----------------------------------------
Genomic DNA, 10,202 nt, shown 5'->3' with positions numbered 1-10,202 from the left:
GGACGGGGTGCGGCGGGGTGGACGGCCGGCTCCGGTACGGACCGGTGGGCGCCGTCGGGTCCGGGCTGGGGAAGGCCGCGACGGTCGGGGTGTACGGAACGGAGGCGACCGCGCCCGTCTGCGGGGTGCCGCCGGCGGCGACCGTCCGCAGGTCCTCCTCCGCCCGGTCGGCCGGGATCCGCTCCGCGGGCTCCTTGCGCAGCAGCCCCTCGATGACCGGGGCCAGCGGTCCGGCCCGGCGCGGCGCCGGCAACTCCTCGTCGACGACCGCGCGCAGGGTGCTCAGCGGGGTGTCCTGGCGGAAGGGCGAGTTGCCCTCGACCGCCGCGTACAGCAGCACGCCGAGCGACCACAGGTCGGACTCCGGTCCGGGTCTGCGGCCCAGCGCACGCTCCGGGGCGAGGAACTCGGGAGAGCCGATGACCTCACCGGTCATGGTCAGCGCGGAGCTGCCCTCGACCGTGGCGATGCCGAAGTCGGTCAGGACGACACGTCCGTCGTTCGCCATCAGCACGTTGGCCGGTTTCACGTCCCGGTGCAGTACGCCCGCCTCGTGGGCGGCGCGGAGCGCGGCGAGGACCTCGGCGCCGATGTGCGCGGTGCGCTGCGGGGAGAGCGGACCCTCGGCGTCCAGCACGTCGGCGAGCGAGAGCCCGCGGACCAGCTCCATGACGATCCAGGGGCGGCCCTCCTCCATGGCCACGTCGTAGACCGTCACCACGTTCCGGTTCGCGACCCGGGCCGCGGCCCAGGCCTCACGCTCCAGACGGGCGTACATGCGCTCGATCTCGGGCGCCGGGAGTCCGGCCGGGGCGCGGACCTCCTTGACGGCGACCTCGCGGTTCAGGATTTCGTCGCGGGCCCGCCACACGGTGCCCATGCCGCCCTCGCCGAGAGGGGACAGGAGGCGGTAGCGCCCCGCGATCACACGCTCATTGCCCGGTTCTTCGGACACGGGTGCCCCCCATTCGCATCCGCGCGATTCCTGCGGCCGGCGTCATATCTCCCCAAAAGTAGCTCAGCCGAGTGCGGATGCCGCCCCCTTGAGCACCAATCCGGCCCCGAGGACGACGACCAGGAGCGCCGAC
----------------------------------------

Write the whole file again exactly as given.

Genomic DNA, 10,202 nt, shown 5'->3' with positions numbered 1-10,202 from the left:
GGACGGGGTGCGGCGGGGTGGACGGCCGGCTCCGGTACGGACCGGTGGGCGCCGTCGGGTCCGGGCTGGGGAAGGCCGCGACGGTCGGGGTGTACGGAACGGAGGCGACCGCGCCCGTCTGCGGGGTGCCGCCGGCGGCGACCGTCCGCAGGTCCTCCTCCGCCCGGTCGGCCGGGATCCGCTCCGCGGGCTCCTTGCGCAGCAGCCCCTCGATGACCGGGGCCAGCGGTCCGGCCCGGCGCGGCGCCGGCAACTCCTCGTCGACGACCGCGCGCAGGGTGCTCAGCGGGGTGTCCTGGCGGAAGGGCGAGTTGCCCTCGACCGCCGCGTACAGCAGCACGCCGAGCGACCACAGGTCGGACTCCGGTCCGGGTCTGCGGCCCAGCGCACGCTCCGGGGCGAGGAACTCGGGAGAGCCGATGACCTCACCGGTCATGGTCAGCGCGGAGCTGCCCTCGACCGTGGCGATGCCGAAGTCGGTCAGGACGACACGTCCGTCGTTCGCCATCAGCACGTTGGCCGGTTTCACGTCCCGGTGCAGTACGCCCGCCTCGTGGGCGGCGCGGAGCGCGGCGAGGACCTCGGCGCCGATGTGCGCGGTGCGCTGCGGGGAGAGCGGACCCTCGGCGTCCAGCACGTCGGCGAGCGAGAGCCCGCGGACCAGCTCCATGACGATCCAGGGGCGGCCCTCCTCCATGGCCACGTCGTAGACCGTCACCACGTTCCGGTTCGCGACCCGGGCCGCGGCCCAGGCCTCACGCTCCAGACGGGCGTACATGCGCTCGATCTCGGGCGCCGGGAGTCCGGCCGGGGCGCGGACCTCCTTGACGGCGACCTCGCGGTTCAGGATTTCGTCGCGGGCCCGCCACACGGTGCCCATGCCGCCCTCGCCGAGAGGGGACAGGAGGCGGTAGCGCCCCGCGATCACACGCTCATTGCCCGGTTCTTCGGACACGGGTGCCCCCCATTCGCATCCGCGCGATTCCTGCGGCCGGCGTCATATCTCCCCAAAAGTAGCTCAGCCGAGTGCGGATGCCGCCCCCTTGAGCACCAATCCGGCCCCGAGGACGACGACCAGGAGCGCCGAC